What is Health Insurance?
History of Medical Coverage
Several hospitals in the United States allowed individuals to prepay for medical expenses during the 1920s. By the 1930s, an organization was developed named Blue Cross that still exists today. Eventually, groups of teachers organized plans to assist with medical expenses. However, members of these plans could only receive financial assistance at one hospital.
Coverage for accidents began in the 1860s due to risks incurred by individuals working on steamboats and railroads. The Great Depression years of the 1930s increased the awareness of a need for government assistance for medical costs incurred from illnesses or accidents. During this time, the American Medical Association fought against any type of health insurance coverage including government, employer or privately paid varieties. Employers began to offer fringe benefits such as medical coverage during the early 1940s to attract employees to low wage jobs.
How is Medical Coverage Helpful?
Medical coverage plans are varied, complex and at different price levels. Individuals may have medical coverage from an employer that is completely paid as a fringe benefit. Instead of fully paid medical coverage, an employer may subsidize the cost of a medical coverage plan. Partially paid plans typically have a portion of an employee’s wages deducted from paychecks automatically.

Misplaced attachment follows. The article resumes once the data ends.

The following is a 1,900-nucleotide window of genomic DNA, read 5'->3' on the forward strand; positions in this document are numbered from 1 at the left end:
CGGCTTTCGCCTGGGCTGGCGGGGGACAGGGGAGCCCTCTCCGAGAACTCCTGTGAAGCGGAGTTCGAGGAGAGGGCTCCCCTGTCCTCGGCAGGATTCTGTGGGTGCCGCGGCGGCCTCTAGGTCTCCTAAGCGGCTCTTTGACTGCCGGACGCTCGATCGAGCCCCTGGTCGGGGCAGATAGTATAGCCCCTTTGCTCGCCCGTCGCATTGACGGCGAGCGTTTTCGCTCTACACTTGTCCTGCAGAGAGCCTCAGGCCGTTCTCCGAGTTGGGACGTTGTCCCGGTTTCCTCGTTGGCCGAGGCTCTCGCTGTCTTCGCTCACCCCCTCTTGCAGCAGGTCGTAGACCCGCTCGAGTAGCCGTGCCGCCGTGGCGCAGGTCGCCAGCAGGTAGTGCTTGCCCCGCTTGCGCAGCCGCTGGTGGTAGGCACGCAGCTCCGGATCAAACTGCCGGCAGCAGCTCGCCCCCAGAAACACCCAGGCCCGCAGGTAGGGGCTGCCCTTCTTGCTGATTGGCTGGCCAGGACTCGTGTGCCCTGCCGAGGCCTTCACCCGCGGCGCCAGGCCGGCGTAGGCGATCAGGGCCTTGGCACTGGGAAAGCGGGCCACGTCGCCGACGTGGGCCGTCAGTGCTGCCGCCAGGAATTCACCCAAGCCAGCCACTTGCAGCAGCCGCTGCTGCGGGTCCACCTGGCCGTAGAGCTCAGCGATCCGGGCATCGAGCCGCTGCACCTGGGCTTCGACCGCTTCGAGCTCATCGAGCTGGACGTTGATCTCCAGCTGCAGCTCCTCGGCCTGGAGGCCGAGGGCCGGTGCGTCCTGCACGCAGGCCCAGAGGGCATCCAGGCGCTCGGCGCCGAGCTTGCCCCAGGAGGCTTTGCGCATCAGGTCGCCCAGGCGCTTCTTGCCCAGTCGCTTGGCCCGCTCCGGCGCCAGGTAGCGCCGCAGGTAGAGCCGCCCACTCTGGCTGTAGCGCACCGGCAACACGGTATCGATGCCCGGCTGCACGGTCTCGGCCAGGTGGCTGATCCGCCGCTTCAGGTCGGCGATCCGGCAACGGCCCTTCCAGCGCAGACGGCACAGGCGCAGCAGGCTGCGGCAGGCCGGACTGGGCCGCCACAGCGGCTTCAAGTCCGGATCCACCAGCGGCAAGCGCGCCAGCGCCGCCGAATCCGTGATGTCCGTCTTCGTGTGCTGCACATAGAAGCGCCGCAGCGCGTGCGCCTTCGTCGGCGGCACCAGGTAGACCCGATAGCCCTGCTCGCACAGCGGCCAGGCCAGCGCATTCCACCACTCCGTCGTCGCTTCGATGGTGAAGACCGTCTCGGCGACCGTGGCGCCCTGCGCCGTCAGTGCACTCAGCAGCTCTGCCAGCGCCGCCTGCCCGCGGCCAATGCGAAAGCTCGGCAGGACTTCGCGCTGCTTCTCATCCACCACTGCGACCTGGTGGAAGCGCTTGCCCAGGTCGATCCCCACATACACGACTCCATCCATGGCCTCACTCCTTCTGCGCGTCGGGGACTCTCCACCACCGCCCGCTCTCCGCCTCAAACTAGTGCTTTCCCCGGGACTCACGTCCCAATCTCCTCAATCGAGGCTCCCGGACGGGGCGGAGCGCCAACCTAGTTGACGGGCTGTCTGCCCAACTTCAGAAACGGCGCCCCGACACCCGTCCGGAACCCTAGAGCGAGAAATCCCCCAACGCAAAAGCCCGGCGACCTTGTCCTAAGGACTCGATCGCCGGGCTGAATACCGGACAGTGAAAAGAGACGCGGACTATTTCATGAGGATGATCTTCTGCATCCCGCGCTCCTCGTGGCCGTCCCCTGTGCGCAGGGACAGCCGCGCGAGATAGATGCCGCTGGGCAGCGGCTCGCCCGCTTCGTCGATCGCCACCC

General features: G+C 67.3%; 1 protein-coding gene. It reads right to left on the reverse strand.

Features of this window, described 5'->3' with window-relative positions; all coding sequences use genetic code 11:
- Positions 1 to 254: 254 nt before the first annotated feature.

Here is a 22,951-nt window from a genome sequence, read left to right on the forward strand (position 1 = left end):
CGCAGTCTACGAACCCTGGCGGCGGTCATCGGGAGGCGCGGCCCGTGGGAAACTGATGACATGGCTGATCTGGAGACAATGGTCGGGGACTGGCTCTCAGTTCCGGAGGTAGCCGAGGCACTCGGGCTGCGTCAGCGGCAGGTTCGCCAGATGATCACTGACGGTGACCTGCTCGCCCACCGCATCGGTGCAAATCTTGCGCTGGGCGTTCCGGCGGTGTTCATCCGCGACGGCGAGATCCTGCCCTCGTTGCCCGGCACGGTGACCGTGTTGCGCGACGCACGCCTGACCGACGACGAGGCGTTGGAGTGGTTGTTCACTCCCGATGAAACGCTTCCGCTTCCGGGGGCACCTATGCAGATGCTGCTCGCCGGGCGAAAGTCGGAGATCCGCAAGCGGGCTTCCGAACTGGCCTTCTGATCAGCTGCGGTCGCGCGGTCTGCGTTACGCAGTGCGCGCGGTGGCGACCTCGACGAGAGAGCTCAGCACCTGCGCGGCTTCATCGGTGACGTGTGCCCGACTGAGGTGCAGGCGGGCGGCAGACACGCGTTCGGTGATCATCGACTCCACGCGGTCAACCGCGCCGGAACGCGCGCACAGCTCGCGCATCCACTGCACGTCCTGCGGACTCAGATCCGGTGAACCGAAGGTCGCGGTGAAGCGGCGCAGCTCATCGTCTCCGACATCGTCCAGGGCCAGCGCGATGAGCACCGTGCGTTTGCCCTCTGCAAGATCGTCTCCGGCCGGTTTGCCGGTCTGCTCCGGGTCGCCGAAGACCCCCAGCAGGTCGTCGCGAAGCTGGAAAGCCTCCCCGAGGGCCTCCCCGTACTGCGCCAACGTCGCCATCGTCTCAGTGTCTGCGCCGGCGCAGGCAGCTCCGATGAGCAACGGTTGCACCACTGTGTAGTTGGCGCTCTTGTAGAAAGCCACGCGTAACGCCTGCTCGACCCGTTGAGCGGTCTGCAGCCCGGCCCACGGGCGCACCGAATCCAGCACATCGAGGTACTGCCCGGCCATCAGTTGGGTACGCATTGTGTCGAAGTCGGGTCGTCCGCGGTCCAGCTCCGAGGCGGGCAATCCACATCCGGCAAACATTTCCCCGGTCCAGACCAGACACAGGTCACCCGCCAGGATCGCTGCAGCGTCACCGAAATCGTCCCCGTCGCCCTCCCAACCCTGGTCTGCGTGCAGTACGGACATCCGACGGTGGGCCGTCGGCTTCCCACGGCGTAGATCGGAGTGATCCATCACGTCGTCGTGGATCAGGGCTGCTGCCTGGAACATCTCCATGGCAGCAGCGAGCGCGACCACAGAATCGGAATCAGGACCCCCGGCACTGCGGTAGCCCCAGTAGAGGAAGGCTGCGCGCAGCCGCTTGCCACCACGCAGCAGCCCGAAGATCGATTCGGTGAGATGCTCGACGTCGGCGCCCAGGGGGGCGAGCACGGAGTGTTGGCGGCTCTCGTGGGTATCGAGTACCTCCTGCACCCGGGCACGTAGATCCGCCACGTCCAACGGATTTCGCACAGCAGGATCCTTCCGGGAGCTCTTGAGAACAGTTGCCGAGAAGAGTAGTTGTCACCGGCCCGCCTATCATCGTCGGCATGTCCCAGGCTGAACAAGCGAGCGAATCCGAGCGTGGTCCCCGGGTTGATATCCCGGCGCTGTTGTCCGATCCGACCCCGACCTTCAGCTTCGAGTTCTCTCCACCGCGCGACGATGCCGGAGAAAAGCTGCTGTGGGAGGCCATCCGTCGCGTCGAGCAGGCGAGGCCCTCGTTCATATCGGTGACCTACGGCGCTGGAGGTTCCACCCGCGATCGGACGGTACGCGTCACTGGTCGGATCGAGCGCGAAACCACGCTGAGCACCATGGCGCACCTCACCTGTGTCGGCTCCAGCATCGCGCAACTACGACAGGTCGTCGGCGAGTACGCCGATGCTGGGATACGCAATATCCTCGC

Individuals can also choose to pay for medical coverage independently. Federal and regional governmental agencies have health insurance coverage for particular groups of individuals. Individuals covered by government sponsored programs may include children, pregnant women, senior citizens, military personnel and other groups. An individual must carefully read a medical coverage plan to determine the benefits. The benefits may be assistance with routine physician’s office visits, medical tests, emergency room visits, surgeries, medications and other services.
Advantages of Medical Coverage
Having medical coverage offers several advantages to ill or injured individuals. Medical facilities such as hospitals, nursing homes, physician’s offices and others negotiate with health insurance companies for reduced rates. An individual without coverage usually pays more for surgeries, diagnostic testing, examinations and other services. Medical facilities can also require uninsured patients to pay up-front for non-emergency procedures. After a serious injury or illness, individuals without coverage can have medical costs that result in filing bankruptcy. The process of paying small amounts of money each week or month for medical coverage plans can prevent economic hardship. In addition, medical plans may offer coverage to assist with preventing serious illness from occurring.
Disclaimer: This is for information purposes only and NOT a recommendation from Mills Insurance. Please contact a licensed insurance specialist to discuss insurance coverage’s and laws.